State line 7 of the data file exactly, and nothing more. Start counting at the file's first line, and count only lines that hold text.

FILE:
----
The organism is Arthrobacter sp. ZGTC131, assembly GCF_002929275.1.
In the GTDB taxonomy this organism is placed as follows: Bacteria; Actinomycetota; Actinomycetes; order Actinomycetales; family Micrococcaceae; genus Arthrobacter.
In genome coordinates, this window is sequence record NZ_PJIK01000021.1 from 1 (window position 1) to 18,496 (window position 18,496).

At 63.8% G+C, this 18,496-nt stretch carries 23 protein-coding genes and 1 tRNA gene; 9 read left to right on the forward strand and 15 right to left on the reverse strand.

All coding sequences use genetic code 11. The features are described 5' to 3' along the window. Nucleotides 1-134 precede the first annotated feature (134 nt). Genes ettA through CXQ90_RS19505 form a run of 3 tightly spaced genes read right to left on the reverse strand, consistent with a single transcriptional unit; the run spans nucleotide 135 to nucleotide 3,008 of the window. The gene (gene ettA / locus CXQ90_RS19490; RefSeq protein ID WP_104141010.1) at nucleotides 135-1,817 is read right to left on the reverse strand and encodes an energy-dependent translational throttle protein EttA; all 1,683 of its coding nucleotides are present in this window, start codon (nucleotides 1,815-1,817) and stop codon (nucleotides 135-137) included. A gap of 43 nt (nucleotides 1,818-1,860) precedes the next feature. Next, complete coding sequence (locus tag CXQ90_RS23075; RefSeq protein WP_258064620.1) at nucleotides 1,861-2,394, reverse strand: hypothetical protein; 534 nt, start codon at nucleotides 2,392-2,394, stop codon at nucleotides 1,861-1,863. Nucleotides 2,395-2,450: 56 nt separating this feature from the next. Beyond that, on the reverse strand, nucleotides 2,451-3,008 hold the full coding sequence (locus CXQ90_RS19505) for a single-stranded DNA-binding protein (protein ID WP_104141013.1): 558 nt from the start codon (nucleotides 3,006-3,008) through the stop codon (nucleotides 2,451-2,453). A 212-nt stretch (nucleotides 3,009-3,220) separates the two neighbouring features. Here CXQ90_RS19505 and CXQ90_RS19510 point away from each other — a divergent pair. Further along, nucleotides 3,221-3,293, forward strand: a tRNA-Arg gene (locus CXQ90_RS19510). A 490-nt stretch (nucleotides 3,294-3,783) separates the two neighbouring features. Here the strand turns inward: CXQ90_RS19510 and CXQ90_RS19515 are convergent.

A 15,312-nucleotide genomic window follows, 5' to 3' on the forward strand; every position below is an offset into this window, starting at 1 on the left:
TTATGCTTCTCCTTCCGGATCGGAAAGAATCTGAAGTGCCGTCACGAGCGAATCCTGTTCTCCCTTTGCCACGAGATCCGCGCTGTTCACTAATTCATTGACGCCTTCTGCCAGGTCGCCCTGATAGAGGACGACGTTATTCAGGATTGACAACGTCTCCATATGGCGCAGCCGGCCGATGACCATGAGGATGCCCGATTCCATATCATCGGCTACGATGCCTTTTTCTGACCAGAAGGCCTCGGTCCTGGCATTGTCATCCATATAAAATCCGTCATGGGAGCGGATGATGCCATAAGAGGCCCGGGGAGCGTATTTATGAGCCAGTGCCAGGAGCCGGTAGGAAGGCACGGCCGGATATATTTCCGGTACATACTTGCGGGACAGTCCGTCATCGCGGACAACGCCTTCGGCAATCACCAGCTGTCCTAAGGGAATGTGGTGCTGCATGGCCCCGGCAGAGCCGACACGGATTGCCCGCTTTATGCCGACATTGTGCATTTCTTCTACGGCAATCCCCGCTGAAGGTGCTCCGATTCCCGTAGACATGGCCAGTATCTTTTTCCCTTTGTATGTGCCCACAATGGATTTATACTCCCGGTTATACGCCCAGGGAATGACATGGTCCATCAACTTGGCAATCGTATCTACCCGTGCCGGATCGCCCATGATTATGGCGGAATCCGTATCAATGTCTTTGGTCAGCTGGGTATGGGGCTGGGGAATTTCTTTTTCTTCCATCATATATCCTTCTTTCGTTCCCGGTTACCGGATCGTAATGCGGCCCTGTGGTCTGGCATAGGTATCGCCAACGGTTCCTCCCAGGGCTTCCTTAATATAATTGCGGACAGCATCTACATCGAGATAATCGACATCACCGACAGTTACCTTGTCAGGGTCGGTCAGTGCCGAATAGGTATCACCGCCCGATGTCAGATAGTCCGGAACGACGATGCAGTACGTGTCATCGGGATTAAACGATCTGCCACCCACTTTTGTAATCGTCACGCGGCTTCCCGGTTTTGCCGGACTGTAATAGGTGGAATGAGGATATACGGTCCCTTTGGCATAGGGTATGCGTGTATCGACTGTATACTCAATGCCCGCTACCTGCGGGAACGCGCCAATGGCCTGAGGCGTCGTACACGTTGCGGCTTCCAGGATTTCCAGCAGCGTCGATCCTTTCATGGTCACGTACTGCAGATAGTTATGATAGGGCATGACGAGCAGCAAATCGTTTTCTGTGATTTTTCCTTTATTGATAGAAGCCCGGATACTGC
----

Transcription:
TTATGCTTCTCCTTCCGGATCGGAAAGAATCTGAAGTGCCGTCACGAGCGAATCCTGTTCTCCCTTTGCCACGAGATCCGCGCTGTTCACTAATTCATTGACGCCTTCTGCCAGGTCGCCCTGATAGAGGACGACGTTATTCAGGATTGACAACGTCTCCATATGGCGCAGCCGGCCGATGACCATGAGGATGCCCGATTCCATATCATCGGCTACGATGCCTTTTTCTGACCAGAAGGCCTCGGTCCTGGCATTGTCATCCATATAAAATCCGTCATGGGAGCGGATGATGCCATAAGAGGCCCGGGGAGCGTATTTATGAGCCAGTGCCAGGAGCCGGTAGGAAGGCACGGCCGGATATATTTCCGGTACATACTTGCGGGACAGTCCGTCATCGCGGACAACGCCTTCGGCAATCACCAGCTGTCCTAAGGGAATGTGGTGCTGCATGGCCCCGGCAGAGCCGACACGGATTGCCCGCTTTATGCCGACATTGTGCATTTCTTCTACGGCAATCCCCGCTGAAGGTGCTCCGATTCCCGTAGACATGGCCAGTATCTTTTTCCCTTTGTATGTGCCCACAATGGATTTATACTCCCGGTTATACGCCCAGGGAATGACATGGTCCATCAACTTGGCAATCGTATCTACCCGTGCCGGATCGCCCATGATTATGGCGGAATCCGTATCAATGTCTTTGGTCAGCTGGGTATGGGGCTGGGGAATTTCTTTTTCTTCCATCATATATCCTTCTTTCGTTCCCGGTTACCGGATCGTAATGCGGCCCTGTGGTCTGGCATAGGTATCGCCAACGGTTCCTCCCAGGGCTTCCTTAATATAATTGCGGACAGCATCTACATCGAGATAATCGACATCACCGACAGTTACCTTGTCAGGGTCGGTCAGTGCCGAATAGGTATCACCGCCCGATGTCAGATAGTCCGGAACGACGATGCAGTACGTGTCATCGGGATTAAACGATCTGCCACCCACTTTTGTAATCGTCACGCGGCTTCCCGGTTTTGCCGGACTGTAATAGGTGGAATGAGGATATACGGTCCCTTTGGCATAGGGTATGCGTGTATCGACTGTATACTCAATGCCCGCTACCTGCGGGAACGCGCCAATGGCCTGAGGCGTCGTACACGTTGCGGCTTCCAGGATTTCCAGCAGCGTCGATCCTTTCATGGTCACGTACTGCAGATAGTTATGATAGGGCATGACGAGCAGCAAATCGTTTTCTGTGATTTTTCCTTTATTGATAGAAGCCCGGATACTGC